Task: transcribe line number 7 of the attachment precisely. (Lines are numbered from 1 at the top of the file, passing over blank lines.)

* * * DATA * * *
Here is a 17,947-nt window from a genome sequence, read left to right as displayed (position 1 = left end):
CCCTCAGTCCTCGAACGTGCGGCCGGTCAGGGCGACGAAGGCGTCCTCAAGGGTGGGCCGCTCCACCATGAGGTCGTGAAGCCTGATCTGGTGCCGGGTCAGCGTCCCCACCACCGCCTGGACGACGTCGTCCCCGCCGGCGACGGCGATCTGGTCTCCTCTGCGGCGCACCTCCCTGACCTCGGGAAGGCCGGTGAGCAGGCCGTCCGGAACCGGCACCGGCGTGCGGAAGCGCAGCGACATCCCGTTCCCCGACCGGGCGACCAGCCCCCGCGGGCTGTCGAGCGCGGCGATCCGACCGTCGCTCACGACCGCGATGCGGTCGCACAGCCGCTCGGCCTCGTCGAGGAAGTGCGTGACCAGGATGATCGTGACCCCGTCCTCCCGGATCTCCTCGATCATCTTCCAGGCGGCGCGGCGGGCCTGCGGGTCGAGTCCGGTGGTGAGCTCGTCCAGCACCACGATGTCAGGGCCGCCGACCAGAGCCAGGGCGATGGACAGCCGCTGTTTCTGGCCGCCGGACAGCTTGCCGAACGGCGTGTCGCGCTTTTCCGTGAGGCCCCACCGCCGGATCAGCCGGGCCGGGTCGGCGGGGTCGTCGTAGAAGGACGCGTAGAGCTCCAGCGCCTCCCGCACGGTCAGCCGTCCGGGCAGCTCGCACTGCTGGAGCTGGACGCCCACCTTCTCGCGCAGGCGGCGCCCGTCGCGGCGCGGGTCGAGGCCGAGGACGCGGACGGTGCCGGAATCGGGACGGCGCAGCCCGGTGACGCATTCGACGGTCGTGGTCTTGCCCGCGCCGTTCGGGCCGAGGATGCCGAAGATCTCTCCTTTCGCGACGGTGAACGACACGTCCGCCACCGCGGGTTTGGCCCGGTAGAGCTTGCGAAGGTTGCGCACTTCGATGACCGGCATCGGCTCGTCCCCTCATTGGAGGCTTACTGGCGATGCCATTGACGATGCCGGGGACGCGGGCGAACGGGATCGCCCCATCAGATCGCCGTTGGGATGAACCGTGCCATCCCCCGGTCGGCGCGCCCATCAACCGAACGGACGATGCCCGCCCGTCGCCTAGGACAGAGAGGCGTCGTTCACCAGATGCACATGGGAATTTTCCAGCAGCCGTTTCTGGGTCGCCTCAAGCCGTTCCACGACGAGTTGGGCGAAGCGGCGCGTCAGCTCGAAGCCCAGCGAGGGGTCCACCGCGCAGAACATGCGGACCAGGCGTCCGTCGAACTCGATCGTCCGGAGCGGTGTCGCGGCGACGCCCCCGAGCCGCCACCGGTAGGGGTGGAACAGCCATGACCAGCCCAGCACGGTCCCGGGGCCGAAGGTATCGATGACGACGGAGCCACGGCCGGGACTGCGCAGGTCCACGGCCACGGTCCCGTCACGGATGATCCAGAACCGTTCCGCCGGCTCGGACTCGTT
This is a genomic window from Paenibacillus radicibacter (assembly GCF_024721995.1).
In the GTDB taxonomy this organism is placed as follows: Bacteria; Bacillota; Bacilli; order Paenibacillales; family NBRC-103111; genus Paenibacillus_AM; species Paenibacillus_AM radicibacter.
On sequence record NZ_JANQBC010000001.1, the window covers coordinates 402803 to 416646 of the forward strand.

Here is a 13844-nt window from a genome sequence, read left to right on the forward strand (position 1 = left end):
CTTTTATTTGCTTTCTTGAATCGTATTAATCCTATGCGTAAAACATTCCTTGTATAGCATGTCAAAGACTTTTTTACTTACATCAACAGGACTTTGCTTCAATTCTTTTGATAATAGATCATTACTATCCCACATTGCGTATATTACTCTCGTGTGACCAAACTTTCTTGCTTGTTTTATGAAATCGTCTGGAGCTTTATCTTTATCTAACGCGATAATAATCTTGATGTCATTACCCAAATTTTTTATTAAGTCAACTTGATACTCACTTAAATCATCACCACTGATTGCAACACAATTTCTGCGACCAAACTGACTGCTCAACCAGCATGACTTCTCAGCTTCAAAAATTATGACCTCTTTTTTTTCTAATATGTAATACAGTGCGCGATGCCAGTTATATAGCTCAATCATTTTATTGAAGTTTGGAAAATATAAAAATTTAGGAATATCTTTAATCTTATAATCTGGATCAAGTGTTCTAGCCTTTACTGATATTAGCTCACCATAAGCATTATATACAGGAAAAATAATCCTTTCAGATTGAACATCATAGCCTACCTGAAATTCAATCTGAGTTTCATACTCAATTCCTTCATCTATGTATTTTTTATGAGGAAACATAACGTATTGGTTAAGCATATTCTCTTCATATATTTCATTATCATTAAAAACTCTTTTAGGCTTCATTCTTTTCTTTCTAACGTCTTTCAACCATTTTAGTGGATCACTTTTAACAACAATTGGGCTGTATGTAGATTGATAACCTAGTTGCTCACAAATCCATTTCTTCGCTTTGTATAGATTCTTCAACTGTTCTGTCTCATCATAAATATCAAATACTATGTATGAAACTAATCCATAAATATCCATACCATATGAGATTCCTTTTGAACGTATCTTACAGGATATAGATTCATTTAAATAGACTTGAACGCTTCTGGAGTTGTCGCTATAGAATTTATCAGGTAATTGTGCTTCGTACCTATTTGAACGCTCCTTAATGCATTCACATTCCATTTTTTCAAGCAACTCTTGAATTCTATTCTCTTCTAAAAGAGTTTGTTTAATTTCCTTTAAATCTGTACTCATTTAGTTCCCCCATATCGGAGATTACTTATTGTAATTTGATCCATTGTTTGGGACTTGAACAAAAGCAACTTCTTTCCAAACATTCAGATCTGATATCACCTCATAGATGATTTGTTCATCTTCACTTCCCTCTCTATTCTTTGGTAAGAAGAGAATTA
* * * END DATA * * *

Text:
CTTTTATTTGCTTTCTTGAATCGTATTAATCCTATGCGTAAAACATTCCTTGTATAGCATGTCAAAGACTTTTTTACTTACATCAACAGGACTTTGCTTCAATTCTTTTGATAATAGATCATTACTATCCCACATTGCGTATATTACTCTCGTGTGACCAAACTTTCTTGCTTGTTTTATGAAATCGTCTGGAGCTTTATCTTTATCTAACGCGATAATAATCTTGATGTCATTACCCAAATTTTTTATTAAGTCAACTTGATACTCACTTAAATCATCACCACTGATTGCAACACAATTTCTGCGACCAAACTGACTGCTCAACCAGCATGACTTCTCAGCTTCAAAAATTATGACCTCTTTTTTTTCTAATATGTAATACAGTGCGCGATGCCAGTTATATAGCTCAATCATTTTATTGAAGTTTGGAAAATATAAAAATTTAGGAATATCTTTAATCTTATAATCTGGATCAAGTGTTCTAGCCTTTACTGATATTAGCTCACCATAAGCATTATATACAGGAAAAATAATCCTTTCAGATTGAACATCATAGCCTACCTGAAATTCAATCTGAGTTTCATACTCAATTCCTTCATCTATGTATTTTTTATGAGGAAACATAACGTATTGGTTAAGCATATTCTCTTCATATATTTCATTATCATTAAAAACTCTTTTAGGCTTCATTCTTTTCTTTCTAACGTCTTTCAACCATTTTAGTGGATCACTTTTAACAACAATTGGGCTGTATGTAGATTGATAACCTAGTTGCTCACAAATCCATTTCTTCGCTTTGTATAGATTCTTCAACTGTTCTGTCTCATCATAAATATCAAATACTATGTATGAAACTAATCCATAAATATCCATACCATATGAGATTCCTTTTGAACGTATCTTACAGGATATAGATTCATTTAAATAGACTTGAACGCTTCTGGAGTTGTCGCTATAGAATTTATCAGGTAATTGTGCTTCGTACCTATTTGAACGCTCCTTAATGCATTCACATTCCATTTTTTCAAGCAACTCTTGAATTCTATTCTCTTCTAAAAGAGTTTGTTTAATTTCCTTTAAATCTGTACTCATTTAGTTCCCCCATATCGGAGATTACTTATTGTAATTTGATCCATTGTTTGGGACTTGAACAAAAGCAACTTCTTTCCAAACATTCAGATCTGATATCACCTCATAGATGATTTGTTCATCTTCACTTCCCTCTCTATTCTTTGGTAAGAAGAGAATTA